Comparing the alignment of University Open Access Policies in Italy

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Discussion and recommendations.

1. Open Access policies: good and Italian practices

In the present subsection, we are going to highlight whether OA policies adopted by Italian universities apply those OA schemes which are generally depicted as the most effective in promoting Open Access. In order to do that, we will preliminarily investigate what OA policy schemes are mainly recommended in order to foster and increase Open Access.

The “iron law of default inertia” (Giglia 2011) has a power which should not be underestimated (Shieber 2013). It is for that reason that policies implementing an Open-Access-by-default regime are strongly recommended (Shieber 2013) (Swan 2015) (Frankel 2010) (Commission 2016). Please note, as a preliminary remark, that for an Open-Access-by-default scheme to be fruitful, a particular regime is required also for what concerns the deposit which precedes the Open Access: it should in fact be mandatory and non-waivable. However, as we are going to deal with deposit infra (§ …), we do not deepen that theme by now.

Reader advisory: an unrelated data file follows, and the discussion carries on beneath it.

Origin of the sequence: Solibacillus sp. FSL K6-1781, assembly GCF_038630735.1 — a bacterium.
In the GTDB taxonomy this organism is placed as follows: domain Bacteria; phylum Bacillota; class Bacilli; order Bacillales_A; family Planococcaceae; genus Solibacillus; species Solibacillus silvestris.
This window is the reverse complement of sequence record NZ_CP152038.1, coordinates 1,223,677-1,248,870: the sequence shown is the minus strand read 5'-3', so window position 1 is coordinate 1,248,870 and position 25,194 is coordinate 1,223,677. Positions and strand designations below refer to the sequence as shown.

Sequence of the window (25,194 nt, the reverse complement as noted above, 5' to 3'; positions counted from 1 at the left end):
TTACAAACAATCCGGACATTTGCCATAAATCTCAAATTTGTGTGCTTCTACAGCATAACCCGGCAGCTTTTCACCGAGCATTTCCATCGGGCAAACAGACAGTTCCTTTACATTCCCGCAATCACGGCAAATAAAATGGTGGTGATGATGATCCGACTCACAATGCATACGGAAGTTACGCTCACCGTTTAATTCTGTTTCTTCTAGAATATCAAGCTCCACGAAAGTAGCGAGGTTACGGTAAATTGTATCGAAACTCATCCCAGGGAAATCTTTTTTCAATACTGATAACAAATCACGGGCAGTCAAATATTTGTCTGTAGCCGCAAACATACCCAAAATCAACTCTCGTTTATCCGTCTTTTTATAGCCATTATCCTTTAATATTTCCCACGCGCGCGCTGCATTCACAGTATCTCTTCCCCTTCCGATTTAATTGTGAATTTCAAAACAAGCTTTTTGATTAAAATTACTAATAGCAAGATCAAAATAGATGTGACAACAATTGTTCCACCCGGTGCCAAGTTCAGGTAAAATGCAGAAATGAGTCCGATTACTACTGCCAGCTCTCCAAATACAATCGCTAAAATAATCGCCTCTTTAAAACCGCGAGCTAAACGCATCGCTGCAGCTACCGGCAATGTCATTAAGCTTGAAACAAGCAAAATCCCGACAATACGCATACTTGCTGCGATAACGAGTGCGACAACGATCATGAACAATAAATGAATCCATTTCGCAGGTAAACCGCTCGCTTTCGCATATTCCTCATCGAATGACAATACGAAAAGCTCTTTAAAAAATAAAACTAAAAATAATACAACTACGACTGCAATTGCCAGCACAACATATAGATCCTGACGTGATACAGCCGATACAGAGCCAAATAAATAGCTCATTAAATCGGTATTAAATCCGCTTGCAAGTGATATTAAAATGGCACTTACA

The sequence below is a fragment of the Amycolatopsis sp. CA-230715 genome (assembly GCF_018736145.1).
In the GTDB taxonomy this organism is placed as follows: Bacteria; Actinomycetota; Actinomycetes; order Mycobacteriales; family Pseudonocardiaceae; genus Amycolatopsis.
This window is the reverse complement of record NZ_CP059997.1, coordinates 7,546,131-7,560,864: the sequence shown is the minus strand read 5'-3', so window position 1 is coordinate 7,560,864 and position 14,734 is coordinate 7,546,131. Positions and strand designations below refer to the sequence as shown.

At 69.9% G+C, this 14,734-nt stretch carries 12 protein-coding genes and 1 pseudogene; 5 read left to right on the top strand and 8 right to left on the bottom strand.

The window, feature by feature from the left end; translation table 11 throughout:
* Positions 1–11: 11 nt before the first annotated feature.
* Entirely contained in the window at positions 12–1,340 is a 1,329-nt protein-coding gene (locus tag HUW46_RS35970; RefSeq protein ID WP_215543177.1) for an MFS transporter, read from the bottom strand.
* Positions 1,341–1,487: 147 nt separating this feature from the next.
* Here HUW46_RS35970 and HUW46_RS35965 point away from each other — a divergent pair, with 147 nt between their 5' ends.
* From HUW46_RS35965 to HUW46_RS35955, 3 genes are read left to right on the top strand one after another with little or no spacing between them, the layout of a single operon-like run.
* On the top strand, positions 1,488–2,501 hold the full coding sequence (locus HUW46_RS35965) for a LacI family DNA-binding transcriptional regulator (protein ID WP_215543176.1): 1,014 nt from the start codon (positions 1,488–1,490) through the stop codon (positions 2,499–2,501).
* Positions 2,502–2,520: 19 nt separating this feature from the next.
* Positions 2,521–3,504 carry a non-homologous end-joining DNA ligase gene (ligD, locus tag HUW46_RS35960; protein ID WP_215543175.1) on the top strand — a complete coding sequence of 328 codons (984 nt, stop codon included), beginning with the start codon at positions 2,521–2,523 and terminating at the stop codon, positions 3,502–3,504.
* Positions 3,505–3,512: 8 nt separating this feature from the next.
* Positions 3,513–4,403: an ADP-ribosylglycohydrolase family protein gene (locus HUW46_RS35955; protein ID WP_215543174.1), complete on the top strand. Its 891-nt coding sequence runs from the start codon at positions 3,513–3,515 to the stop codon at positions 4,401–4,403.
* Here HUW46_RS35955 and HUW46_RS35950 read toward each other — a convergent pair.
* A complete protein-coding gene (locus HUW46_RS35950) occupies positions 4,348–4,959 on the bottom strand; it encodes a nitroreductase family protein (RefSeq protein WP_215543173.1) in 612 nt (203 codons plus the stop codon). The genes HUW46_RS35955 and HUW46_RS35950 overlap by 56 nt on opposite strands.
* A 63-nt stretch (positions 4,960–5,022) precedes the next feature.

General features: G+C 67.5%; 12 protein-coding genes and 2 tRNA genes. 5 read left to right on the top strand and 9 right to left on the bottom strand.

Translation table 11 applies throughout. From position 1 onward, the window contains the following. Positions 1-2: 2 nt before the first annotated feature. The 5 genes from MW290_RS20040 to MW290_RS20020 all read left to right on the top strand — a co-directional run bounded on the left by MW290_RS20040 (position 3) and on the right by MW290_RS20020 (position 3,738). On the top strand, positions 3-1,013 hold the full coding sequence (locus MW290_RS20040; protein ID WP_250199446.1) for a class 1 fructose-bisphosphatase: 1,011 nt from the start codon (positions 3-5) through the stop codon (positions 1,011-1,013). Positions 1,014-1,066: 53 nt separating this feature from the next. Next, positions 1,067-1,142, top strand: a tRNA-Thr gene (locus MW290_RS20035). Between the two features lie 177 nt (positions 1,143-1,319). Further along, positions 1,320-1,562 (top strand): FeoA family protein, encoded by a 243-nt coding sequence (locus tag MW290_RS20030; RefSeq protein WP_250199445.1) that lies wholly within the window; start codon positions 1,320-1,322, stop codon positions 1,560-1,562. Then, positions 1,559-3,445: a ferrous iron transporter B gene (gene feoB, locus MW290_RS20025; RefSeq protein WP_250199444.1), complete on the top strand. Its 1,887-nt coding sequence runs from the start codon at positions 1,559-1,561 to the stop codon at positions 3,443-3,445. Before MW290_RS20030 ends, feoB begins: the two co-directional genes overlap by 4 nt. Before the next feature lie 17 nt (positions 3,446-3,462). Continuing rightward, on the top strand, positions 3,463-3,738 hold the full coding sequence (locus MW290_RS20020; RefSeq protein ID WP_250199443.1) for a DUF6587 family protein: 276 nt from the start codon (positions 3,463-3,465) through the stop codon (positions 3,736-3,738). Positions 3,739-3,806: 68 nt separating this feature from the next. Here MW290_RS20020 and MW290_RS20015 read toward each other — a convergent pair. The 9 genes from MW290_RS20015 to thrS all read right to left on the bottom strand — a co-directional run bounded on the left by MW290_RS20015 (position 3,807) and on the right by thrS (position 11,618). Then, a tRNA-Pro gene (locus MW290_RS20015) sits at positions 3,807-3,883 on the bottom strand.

OA policies implementing Open-Access-by-default show to be effective even when accompanied by an opt-out option: “[T]he experience at every school with a waiver option is that the waiver rate is low. At both Harvard and MIT it’s below 5 percent”, state Shieber and Suber (Shieber 2013). Even the recommendations formulated for the ten years from the Budapest Open Access Initiative – whose motto, by the way, significantly was “setting the default to open” (Initiative 2012) – left to policy-makers the choice between granting or not an OA waiver to faculty1, as if it did not weigh on the goals of the Initiative. Again, a recent research enumerated the elements of Open Access policies mainly correlated with policy effectiveness (Swan 2015): “Open Access cannot be waived” was not present. On the other hand, the European Commission – in drawing up the OA regime to be adopted in Horizon2020 – has shown to be not so favourable to according an OA waiver: the Guidelines (Commission 2016) do not mention it; the General Model Grant Agreement (Commission 2015) seems to be a little more supporting, but only through really specific exceptions not related to an author’s independent decision – “the obligation to protect results in Article 27, the confidentiality obligations in Article 36, the security obligations in Article 37 or the obligations to protect personal data in Article 39” (Commission 2015) –, and through very generic statements about author’s will, like Unless it goes against their legitimate interests, each beneficiary must — as soon as possible — ‘disseminate’ its results by disclosing them to the public”2. Anyway, note that the negative correlation between “Open Access cannot be waived” element and deposit rate has been stated (Swan). In fact, omitting a waiver option – making by consequence an author unable to publish with the journals of her choice (Shieber 2013) when they implement publishing rules inconsistent with the OA policy applied by the university – may push faculty to avoid deposit: “If authors have to worry about rights when making the decision whether to deposit in the first place, the cognitive load may well lead them to just not deposit” (Kriegsman 2011). As OA policy provisions requiring deposit – though strongly recommended for their effectiveness in promoting OA (infra, §) – are not easy to materially enforce with regard to restive faculty (infra, §), clauses discouraging deposit should be avoided. Open-Access-by-default can therefore be partitioned in waivable OA and mandatory OA. Pay attention: sometimes a policy is described as “mandatory” or as a “mandate” even when it envisage an opt-out option. It may happen for two main reasons: i. the “mandatory” character actually refers to de